Young Adult Books That Scared the Crap Out of Me

Halloween is my favorite holiday.  How nice that author Neil Gaiman, producer of spooky prose, spearheads All Hallows Read, an initiative observing the day when the veil between the living and the dead is lifted by gifting books.  My usual method of celebration involves eating myself into a candy coma, so this is a welcome change.   Upon pondering my giveaway list, I thought about books I read as a yoot that kept me up at night and gave me paranoaic shifty-eyes.

The House of Dies Drear by Virginia Hamilton

My family has Southern roots and migrated north, just like the Smalls, and a healthy fear respect of the supernatural, so I immediately identified with this story.  There’s Pluto, the spooky caretaker who may or may not have been in league with Devil, a deranged family next door and an old house full of secret Underground Railroad tunnels  once owned by Dies Drear, an abolitionist murdered by ghosts.


Flowers in the Attic by V.C. Andrews

This book definitely straddles the line between being a book for young adults or simply about them, but before reading this, I had no idea adults were capable of such immense cruelty.  Yeah, I got whuppings (usually due to diarrhea of the mouth), but nothing worthy of calling the people.  If you think you know dysfunction, please read this and think again.


Anna to the Infinite Power by Mildred Ames

Anna is such a completely unlikeable character–she lies, steals and connives–but I connected with her familial black sheep status.  Set in a futuristic world controlled by computers (eep!), it all starts going to hell when Anna defies the robotic overlords, sparking the discovery of a diabolical and sinister plot with her fate at its center.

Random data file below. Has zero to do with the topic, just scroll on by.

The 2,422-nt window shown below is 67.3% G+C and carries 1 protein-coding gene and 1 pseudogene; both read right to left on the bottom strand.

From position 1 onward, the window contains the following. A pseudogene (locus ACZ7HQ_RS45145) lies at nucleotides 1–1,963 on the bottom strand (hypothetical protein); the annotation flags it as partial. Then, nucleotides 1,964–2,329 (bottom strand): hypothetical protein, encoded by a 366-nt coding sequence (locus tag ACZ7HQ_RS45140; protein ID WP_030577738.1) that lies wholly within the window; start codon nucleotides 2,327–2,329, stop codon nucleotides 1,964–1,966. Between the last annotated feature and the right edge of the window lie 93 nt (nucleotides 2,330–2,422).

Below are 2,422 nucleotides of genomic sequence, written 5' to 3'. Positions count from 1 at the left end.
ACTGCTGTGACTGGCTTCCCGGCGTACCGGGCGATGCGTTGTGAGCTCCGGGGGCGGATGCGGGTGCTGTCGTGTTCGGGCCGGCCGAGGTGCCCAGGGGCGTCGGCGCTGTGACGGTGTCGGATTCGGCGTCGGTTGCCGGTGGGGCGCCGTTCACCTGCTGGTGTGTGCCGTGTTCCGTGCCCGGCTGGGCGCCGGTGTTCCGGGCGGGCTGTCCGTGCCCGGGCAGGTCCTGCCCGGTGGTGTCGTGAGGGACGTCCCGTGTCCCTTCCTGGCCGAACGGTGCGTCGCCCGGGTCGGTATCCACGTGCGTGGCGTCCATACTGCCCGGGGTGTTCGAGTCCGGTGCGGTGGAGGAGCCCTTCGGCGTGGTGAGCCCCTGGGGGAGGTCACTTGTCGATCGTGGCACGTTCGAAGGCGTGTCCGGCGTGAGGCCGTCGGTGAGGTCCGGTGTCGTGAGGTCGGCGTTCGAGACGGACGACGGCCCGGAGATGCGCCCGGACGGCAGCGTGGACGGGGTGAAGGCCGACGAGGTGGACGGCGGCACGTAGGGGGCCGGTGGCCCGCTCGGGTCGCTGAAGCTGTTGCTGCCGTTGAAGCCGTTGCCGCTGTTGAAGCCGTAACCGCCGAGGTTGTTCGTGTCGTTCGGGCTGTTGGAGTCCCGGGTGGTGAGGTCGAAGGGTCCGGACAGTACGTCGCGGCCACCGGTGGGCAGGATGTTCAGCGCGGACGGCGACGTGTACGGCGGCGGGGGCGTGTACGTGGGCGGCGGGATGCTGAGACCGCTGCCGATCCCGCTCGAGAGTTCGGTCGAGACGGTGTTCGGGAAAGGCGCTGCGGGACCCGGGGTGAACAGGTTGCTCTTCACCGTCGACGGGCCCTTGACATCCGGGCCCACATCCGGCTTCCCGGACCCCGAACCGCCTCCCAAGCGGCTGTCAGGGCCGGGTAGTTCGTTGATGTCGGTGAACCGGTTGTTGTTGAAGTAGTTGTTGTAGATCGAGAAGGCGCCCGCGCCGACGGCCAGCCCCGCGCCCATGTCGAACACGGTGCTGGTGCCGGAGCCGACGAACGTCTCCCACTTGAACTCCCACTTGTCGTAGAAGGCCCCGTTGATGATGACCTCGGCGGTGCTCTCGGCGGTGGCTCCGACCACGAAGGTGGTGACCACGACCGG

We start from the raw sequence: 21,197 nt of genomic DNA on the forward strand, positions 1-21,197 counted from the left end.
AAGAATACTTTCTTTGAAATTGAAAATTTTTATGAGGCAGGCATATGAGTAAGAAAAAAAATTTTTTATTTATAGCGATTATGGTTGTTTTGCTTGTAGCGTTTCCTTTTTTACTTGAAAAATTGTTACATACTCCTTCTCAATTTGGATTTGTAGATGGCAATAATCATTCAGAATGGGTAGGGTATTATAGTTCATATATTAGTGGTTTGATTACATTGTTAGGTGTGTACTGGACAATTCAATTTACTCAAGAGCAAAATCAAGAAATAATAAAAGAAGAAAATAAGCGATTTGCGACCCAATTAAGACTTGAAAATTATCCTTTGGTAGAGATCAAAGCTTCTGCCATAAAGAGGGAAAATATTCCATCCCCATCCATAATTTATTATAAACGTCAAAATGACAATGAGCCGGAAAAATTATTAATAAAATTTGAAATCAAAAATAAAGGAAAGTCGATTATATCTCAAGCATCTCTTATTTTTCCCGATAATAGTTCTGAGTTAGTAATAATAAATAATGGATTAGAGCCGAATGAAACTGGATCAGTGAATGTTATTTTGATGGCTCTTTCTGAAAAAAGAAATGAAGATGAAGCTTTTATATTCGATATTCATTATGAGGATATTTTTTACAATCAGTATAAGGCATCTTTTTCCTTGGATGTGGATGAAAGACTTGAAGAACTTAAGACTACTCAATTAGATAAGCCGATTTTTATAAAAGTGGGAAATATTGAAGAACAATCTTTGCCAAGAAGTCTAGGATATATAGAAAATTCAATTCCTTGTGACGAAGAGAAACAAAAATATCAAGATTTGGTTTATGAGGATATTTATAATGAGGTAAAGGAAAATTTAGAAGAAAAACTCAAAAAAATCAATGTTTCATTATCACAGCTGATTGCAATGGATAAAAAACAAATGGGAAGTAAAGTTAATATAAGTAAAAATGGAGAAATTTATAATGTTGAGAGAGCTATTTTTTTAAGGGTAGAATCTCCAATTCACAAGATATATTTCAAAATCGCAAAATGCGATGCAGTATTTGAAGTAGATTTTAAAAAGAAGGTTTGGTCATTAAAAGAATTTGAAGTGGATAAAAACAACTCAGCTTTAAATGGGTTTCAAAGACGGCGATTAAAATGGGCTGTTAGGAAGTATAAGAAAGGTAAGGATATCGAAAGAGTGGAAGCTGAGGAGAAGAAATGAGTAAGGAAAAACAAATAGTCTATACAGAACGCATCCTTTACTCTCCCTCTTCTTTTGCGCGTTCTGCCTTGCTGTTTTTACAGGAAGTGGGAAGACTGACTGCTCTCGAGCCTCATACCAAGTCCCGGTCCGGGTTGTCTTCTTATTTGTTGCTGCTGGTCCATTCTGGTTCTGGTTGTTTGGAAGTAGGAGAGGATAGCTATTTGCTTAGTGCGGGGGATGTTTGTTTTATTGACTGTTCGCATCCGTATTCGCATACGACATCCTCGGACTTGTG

Stranger with My Face by Lois Duncan

I mistakenly read this book about a young girl terrorized by her doppelgänger on a late summer evening.  My mother was out picking up  my father, who got off work around midnight.  My older brother ditched us for his girlfriend’s house, leaving me and my younger brother and sister home alone.   We lived in the middle of nowhere.   Closest neighbors? The cows on the farm behind us.  Coyotes howled at night.  Yeah, perfect timing.

Slumber party by Christopher Pike

I easily could’ve filled this entire list with Christopher Pike novels, that’s how skilled the author was at making me cry for my mommy.   Seriously, it was about six months before I would even consider going to another sleepover.  The idea that an innocent gathering of young women in a secluded location could quickly dissolve into murder was not so far-fetched, especially with the girls I knew.


8 thoughts on “Young Adult Books That Scared the Crap Out of Me”

  1. I really do not enjoy being scared, so I tried to avoid horror books. But Christopher Pike? Yeah, I totally made an exception to my rule for him. 🙂

    For me, it was more movies that scared me. The mere THOUGHT of Candyman makes me uncomfortable…


    1. “Slumber Party” was the first Christopher Pike book I read and I was hooked from then on. I just found a few of them at the flea market and did a happy dance in the aisle. 🙂 I’m with you on Candyman, for such a simple movie it was truly horrific. I remember seeing it with one of my friends and afterward she had the nerve to try calling him up in the mirror. I never took that chance!


      1. OMG. Even now, as a rational, logical adult, I can’t look in the mirror with the lights off. Just can’t do it. Candyman and Arachnophobia were the two movies where I had to sleep with my mom because I was so scared and I was *easily* in high school when they came out!


      2. Ugh, that movie and “Eight Legged Freaks” both gave me the creeps. I can’t stand spiders. And I’ll never feel right looking at a mirror in the dark. Nope, I don’t want to risk seeing Candyman or Bloody Mary.

        I don’t call Beetlejuice either.


  2. That’s it! Anna to the Infinite Power! I knew I was missing a book from my library runs. It was suggested to me a while ago and I looked, but my library in Memphis didn’t have it. Must check here.

    That said, I can’t recall any book as a kid that really scared me. I’m very, very hard to scare. I’m working my way slowly through Flowers in the Attic now (among other books, so much reading!) and it’s definitely…a little unnerving.


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